Amended 6/26/20 3:15AM
The Milliman report’s insistence on the importance of risk adjustment will no doubt see the DPC movement pouring a lot of their old wine into new bottles, and perhaps even the creation of new wine. In the meantime, the old gang has been demanding attention to some of the old wine still in the old bottle, specifically, the alleged 68% cost care reductions attributed to Strada Healthcare in its work with a plumbing company of just over 100 persons in Nebraska.
KPI Ninja’s study of Strada’s direct primary care option with Burton Plumbing illustrates why so much of the old DPC wine turns to vinegar in the sunlight.
At an extreme, there will be those who anticipate hitting the plan’s mOOP in the coming year — perhaps because of a planned surgery or a long-standing record of having “mOOPed” year-in and year-out due to an expensive chronic condition; these employees will be indifferent to whether they reach the mOOP by deductible or other cost-sharing; for them, moreover, the $32 PMPM in fixed costs needed for DPC option is pure disincentive. Furthermore, any sicker cohort is more likely to have ongoing relationships with non-Strada PCPs with whom they wish to stay.
An average non-Strada patient is apparently having claims costs of $8000. With a $2000 deductible and say 20% coinsurance applied to the rest that’s an employee OOP of $3200 and a total employee cost of about $6100; with a $3000 deductible that’s an OOP of $4000 and a total cost of $7250 . Those who expect claims experience of $8000 are unlikely to have picked the DPC/$3K plan. Why $1100 pay more and have fewer PCPs from which to choose?
But what about an employee who anticipated claims only a quarter that size, $2000. With the $2000 deductible that would come to an OOP of $2000 and a total cost of $4860. With the $3000 deductible that would come to an OOP of $2000 and a total cost of $5250. For these healthier employees, the difference between plans is now less than a $400 difference. Why not pay $400 more if, for some reason, you hit it off with the D-PCP when Strada made its enrollment pitch?
The sicker a Burton employee was, the harder this paired-plan structure worked to push her away. It’s a fine cherry-picking machine.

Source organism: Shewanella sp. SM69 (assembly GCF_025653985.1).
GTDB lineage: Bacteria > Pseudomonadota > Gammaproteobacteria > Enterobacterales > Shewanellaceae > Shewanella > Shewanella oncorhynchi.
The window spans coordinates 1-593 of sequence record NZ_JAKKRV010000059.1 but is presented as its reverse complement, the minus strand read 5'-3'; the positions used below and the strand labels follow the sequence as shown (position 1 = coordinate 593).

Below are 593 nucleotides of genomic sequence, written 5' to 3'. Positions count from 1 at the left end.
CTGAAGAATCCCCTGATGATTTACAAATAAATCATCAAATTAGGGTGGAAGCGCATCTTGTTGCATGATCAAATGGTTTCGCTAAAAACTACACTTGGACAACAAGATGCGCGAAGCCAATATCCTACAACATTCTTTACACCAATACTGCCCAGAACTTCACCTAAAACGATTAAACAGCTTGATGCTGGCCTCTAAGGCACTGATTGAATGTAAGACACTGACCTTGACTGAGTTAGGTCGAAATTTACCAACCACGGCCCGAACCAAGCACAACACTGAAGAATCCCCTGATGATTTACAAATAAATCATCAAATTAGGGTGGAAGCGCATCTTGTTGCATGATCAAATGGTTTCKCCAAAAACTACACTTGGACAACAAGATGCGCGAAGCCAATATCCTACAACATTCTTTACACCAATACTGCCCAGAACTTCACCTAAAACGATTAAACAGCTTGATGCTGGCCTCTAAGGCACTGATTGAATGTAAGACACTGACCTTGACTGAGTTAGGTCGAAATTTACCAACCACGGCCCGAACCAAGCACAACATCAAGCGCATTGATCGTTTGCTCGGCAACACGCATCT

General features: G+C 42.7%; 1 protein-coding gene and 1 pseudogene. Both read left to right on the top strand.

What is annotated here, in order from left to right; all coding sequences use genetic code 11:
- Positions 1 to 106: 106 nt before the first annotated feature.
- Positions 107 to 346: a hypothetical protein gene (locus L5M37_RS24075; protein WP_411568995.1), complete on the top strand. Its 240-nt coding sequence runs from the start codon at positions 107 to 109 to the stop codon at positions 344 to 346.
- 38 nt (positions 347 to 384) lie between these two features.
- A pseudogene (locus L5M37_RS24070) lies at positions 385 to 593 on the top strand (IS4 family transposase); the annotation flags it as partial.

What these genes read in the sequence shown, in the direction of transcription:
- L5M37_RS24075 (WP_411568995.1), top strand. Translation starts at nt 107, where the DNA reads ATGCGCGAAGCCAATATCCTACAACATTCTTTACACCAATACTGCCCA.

Strada’s analyst, KPI Ninja, recently acknowledged Milliman’s May 2020 report as a breakthrough in the application of risk adjustment to DPC. In doing that, KPI Ninja tacitly confessed their own failure to work out how to reflect risk in assessing DPC for its string of older reports.
To date, as far as I can tell, not one of KPI Ninja’s published case studies has used risk-adjusted data. If risk adjustment was something that Milliman invented barely yesterday, it might be understandable how KPI Ninja’s “data-analytics” team had never used it. But risk adjustment has been around for decades. It’s significantly older than Direct Primary Care.
KPI Ninja should take this opportunity to revisit its Strada-Burton study, and apply risk adjustment to the results. Same for its Palmetto study and for its recently publicized, but risk-adjustment-free study, for DirectAccessMD. Or this one about Nextera.
Notice that, precisely because they have a higher deductible plan than their FFS counterparts, the Strada-Burton DPC patients faced greater cost-sharing discipline when seeking downstream care. How much of the savings claim in the Strada report owes to the direct primary care model, and how much to the a plan design that forced greater shopping incentives of DPC members?
It’s devilishly clever to start by picking the low-risk cherries and then use the leveraged benefit structure to make the picked cherries generate downstream cost savings.
The conjoined delivery of Strada DPC and enhanced HDHP makes the enhanced HDHP a “confounder” which, unless resolved, makes it virtually certain that even a risk adjusted estimate of DPC effectiveness will still be overly favorable to Strada DPC itself on utilization.
I have no doubt that risk adjustment and resolution of the confounding variable will shred Strada’s cost reduction claims. But, of course, if Strada is confident that it saved Burton money, they can bring KPI Ninja back for re-examination. It should be fun watching KPI Ninja learn on the job.
I’m not sure it would be fair for KPI Ninja to ask Strada to pay for this work, however. KPI Ninja’s website makes plain that its basic offering is data analytics that make DPC clinics look good. Strada may not like the result of a data analytic approach that replaces its current, attractive “data-patina” with mere accuracy.
I’ll skip explaining why the tiny sample size of the Strada-Burton study makes it of doubtful validity. Strada will see to that itself, with vigor, the moment it hears an employer request an actuarially sound version of its Burton study.
Special bonus segment. Burton had a bit over 100 employees in the study year, and a large fraction were not even in the DPC. I’m stumped that Burton had a one-year hospital admission rate of 2.09 per thousand. If Strada/Burton had a single hospital admission in the study year, Strada/Burton would had to have had 478 covered lives to reach a rate as low 2.09. See this spreadsheet. If even one of 200 covered lives had been admitted to the hospital, the inpatient hospitalization rate would have been 5.00.
The use of the 2.09 figure suggests that the hospital admission rate appearing in the whitepaper was simply reported by Strada to the KPI Ninja analyst. A good guess is that it was a hospitilization rate Strada determined for all of its patients. Often, DPC practices have a large number of uninsured patients. And uninsured patients have low hospitilization rates for a fairly obvious reason.